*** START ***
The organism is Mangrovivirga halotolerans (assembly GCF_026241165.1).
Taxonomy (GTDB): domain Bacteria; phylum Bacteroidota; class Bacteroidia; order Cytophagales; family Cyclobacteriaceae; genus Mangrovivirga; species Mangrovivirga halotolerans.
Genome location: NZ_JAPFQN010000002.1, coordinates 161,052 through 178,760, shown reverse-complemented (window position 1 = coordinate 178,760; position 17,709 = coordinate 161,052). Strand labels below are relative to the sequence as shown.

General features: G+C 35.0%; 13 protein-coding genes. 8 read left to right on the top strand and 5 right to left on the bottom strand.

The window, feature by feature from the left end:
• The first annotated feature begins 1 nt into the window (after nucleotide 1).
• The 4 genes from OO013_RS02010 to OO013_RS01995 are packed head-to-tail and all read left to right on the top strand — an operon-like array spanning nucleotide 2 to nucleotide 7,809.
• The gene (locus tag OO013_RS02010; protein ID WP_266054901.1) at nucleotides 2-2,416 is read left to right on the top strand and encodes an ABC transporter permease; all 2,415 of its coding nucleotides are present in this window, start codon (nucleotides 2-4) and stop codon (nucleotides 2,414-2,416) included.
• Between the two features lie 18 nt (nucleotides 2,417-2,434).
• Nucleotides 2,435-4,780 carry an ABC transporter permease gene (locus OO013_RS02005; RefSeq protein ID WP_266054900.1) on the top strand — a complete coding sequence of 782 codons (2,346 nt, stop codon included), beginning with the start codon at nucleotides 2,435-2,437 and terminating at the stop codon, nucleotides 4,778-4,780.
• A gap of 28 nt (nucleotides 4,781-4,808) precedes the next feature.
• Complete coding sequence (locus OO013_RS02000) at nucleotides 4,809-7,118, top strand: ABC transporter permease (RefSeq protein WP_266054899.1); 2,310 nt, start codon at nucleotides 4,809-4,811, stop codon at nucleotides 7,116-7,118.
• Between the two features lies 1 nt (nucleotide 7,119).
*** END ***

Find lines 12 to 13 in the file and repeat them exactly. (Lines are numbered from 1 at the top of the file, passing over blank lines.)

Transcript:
• Complete coding sequence (locus OO013_RS02000) at nucleotides 4,809-7,118, top strand: ABC transporter permease (RefSeq protein WP_266054899.1); 2,310 nt, start codon at nucleotides 4,809-4,811, stop codon at nucleotides 7,116-7,118.
• Between the two features lies 1 nt (nucleotide 7,119).